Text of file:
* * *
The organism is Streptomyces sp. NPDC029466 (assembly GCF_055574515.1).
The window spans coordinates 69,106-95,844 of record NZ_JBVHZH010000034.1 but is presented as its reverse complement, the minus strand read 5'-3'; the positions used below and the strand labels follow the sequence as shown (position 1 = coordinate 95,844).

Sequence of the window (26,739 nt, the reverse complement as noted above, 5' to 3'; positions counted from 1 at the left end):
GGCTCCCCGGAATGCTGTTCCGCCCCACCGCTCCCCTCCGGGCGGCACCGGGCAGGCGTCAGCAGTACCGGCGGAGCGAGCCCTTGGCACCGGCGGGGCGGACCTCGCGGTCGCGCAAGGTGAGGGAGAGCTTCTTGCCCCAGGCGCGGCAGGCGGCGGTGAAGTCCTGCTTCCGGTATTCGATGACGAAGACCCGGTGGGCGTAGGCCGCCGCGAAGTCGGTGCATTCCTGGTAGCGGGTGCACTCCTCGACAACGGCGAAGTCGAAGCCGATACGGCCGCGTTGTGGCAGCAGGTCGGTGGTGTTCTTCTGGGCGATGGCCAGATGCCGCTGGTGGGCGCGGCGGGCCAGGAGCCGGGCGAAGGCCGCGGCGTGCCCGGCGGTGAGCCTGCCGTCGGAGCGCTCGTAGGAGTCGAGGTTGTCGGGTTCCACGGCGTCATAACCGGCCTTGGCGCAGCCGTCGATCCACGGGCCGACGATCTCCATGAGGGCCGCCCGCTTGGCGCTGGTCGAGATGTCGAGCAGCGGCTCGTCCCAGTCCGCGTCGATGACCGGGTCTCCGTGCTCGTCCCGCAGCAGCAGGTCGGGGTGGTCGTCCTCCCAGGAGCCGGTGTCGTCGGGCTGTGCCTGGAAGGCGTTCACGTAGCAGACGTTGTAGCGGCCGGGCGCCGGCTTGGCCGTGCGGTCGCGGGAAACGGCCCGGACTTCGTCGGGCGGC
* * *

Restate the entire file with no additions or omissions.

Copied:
The organism is Streptomyces sp. NPDC029466 (assembly GCF_055574515.1).
The window spans coordinates 69,106-95,844 of record NZ_JBVHZH010000034.1 but is presented as its reverse complement, the minus strand read 5'-3'; the positions used below and the strand labels follow the sequence as shown (position 1 = coordinate 95,844).

Sequence of the window (26,739 nt, the reverse complement as noted above, 5' to 3'; positions counted from 1 at the left end):
GGCTCCCCGGAATGCTGTTCCGCCCCACCGCTCCCCTCCGGGCGGCACCGGGCAGGCGTCAGCAGTACCGGCGGAGCGAGCCCTTGGCACCGGCGGGGCGGACCTCGCGGTCGCGCAAGGTGAGGGAGAGCTTCTTGCCCCAGGCGCGGCAGGCGGCGGTGAAGTCCTGCTTCCGGTATTCGATGACGAAGACCCGGTGGGCGTAGGCCGCCGCGAAGTCGGTGCATTCCTGGTAGCGGGTGCACTCCTCGACAACGGCGAAGTCGAAGCCGATACGGCCGCGTTGTGGCAGCAGGTCGGTGGTGTTCTTCTGGGCGATGGCCAGATGCCGCTGGTGGGCGCGGCGGGCCAGGAGCCGGGCGAAGGCCGCGGCGTGCCCGGCGGTGAGCCTGCCGTCGGAGCGCTCGTAGGAGTCGAGGTTGTCGGGTTCCACGGCGTCATAACCGGCCTTGGCGCAGCCGTCGATCCACGGGCCGACGATCTCCATGAGGGCCGCCCGCTTGGCGCTGGTCGAGATGTCGAGCAGCGGCTCGTCCCAGTCCGCGTCGATGACCGGGTCTCCGTGCTCGTCCCGCAGCAGCAGGTCGGGGTGGTCGTCCTCCCAGGAGCCGGTGTCGTCGGGCTGTGCCTGGAAGGCGTTCACGTAGCAGACGTTGTAGCGGCCGGGCGCCGGCTTGGCCGTGCGGTCGCGGGAAACGGCCCGGACTTCGTCGGGCGGC